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Five Things I Learned from Field Day 2019

This year I could only devote my Saturday to Field Day activities. So, to make the most of my limited time, I set two goals:

  • help my team get the station working, and
  • mentor new ops.
The short coax balun pigtail section had two connection problems. Delayed start!

Although the event started at 1800 UTC, I didn’t get to start mentoring until about 2000 UTC because of myriad station issues. We spent hours tracking down an insidious problem in the feedline of our HF tribander.

When things were finally working well enough to start operating, I spent most of my time at one HF operating position helping Technicians and unlicensed ops learn a little about HF radio and a lot about how to have fun on the air on Field Day.

As the hours passed and I spent time with new ops, young and old, here are five things I observed and learned.

It’s important to explain the basics.

1. As mentors, we often assume way, way too much.

When I started working with people who were interested in learning what we were doing, I tried to interact with them on what I felt was a very basic level. But, I soon learned that ‘basic’ for me was much too advanced. I was assuming a level of knowledge that just wasn’t there. For example, as we were calibrating the rotor for the VHF/UHF array, I asked one of the newer hams which way the antenna was pointed. After a period of confusing dialog, I realized that this individual did not know how to determine the direction of a yagi by looking at it. I slowed down and explained the physical attributes of a yagi – ‘boom’, ‘elements’, shorter and longer; when we were done, he was enlightened.

He tells you your antenna has to be at least 40 feet high. Do you believe him?

2. There seems to be a nearly infinite supply of incorrect information out there.

SWR. Grounding. Propagation. Antennas. Operating practices. Discussions with new hams often reveal an incorrect understanding of the most basic concepts. Where does all this misinformation come from? The primary source seems to be the internet. It’s easy to understand the role of the internet. Anyone can post anything, anywhere. As a result, there are so many internet information sources from which an inquisitive explorer can choose. But, that’s where the trouble begins. A google search on just about any topic reveals a mixed bag of information quality. Which information is credible? Which should be avoided? Even for those sources that meet an acceptable level of accuracy, is the information presented well and consumed correctly by the viewer?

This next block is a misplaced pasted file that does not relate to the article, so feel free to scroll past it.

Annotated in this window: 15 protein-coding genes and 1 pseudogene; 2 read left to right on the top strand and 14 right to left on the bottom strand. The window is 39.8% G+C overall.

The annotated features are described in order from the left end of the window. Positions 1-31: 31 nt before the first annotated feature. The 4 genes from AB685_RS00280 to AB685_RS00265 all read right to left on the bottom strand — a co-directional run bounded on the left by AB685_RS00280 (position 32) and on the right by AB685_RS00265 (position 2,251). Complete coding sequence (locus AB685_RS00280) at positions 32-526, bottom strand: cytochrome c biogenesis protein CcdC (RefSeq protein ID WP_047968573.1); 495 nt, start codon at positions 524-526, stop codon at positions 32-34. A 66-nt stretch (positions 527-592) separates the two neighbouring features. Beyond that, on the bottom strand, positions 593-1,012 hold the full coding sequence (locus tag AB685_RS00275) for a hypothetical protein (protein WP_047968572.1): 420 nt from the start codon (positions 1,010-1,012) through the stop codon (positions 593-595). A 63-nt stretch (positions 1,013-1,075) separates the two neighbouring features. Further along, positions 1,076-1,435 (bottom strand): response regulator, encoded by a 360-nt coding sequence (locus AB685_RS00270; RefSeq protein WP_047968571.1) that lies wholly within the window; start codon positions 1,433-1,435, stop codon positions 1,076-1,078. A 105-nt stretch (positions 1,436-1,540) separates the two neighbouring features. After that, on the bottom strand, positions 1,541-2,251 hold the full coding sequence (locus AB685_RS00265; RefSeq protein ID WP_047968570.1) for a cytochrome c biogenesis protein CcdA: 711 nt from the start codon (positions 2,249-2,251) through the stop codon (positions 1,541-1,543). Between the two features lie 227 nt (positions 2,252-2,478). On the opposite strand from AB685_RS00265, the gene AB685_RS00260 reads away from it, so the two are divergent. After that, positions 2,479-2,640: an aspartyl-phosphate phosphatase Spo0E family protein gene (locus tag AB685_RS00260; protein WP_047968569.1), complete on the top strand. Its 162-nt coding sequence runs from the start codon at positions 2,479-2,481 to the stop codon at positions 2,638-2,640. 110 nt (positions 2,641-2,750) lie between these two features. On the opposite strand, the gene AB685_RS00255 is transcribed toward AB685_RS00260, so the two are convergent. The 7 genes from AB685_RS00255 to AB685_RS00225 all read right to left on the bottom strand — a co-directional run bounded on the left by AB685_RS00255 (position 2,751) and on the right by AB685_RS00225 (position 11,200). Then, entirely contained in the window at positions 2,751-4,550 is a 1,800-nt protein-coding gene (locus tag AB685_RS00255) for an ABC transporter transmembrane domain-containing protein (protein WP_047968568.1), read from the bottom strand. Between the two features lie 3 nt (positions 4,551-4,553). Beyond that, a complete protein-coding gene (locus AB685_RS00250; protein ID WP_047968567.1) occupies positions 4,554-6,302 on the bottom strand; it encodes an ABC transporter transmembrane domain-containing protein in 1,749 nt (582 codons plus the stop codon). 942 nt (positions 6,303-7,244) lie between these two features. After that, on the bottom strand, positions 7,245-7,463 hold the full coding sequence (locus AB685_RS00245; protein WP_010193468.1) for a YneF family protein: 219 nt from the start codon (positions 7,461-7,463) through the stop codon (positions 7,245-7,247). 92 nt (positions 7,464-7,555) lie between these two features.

And, what about eager, more experienced hams at the local club, on the repeater, in the New Hams Facebook group or at the Saturday breakfast meeting? Unfortunately, some faulty information and guidance gets passed along by the most well-meaning hams. How do enterprising new hams separate fact from fiction? As a community, we need to figure out how to help them sort out this problem.

Mentoring means listening for learning cues.

3. Mentoring is all about empathy.

Being inside your student’s head makes all the difference. If you can feel what she’s feeling, you can better anticipate her immediate learning challenges and needs. As an experienced ham, its easy to forget that all the things we now know as second nature are new and confusing obstacles for a new or prospective ham. You can recite the phonetic alphabet backwards. The flow of a typical CW QSO is so ingrained, its as if its built into your hand; your brain doesn’t even have to get involved! But, your student is experiencing all this for the first time. As you introduce a new experience, you have to slow down the pace, watch and listen to your student and tailor your approach accordingly.

4. Real learning happens locally and hands-on.

As we sat in front of the HF operating position, I happened to be closer to the radio, and the operator I was training was closer to the computer. We were working stations on SSB. He was writing calls down, getting the exchange smoother with every contact, entering QSOs in the N1MM logging software. It was all new to him. He needed to learn the important keyboard functions – Tab to cycle through the fields, Alt-W to clear, Enter to confirm and save a completed QSO. Yes, one can certainly memorize those keystrokes. But, actually entering them on the keyboard, getting comfortable with how the software feels, learning the rhythm of QSO, can’t be done without actually experiencing it. No video or written explanation can substitute for this kind of learning; it has to be hands-on.

When everything works . . . it’s magic!

5. The ‘Magic of Radio’ is powerful and timeless.

That smile. That smile that comes with successfully conquering a new challenge. Seeing the technology work as planned. You hear your own call coming back over the ether. A report of excellent signal strength prints on the screen. Your homebrew mast adapter works perfectly – for the whole weekend. That smile is the payoff on all you’ve invested. It’s the true manifestation of the magic of amateur radio. It’s that feeling that hams of every age experience. It’s what keeps us coming back year after year, decade after decade. And it’s the secret sauce that powers great mentoring relationships that cross generations.

Be a ham radio mentor. It’ll be your next chance to smile.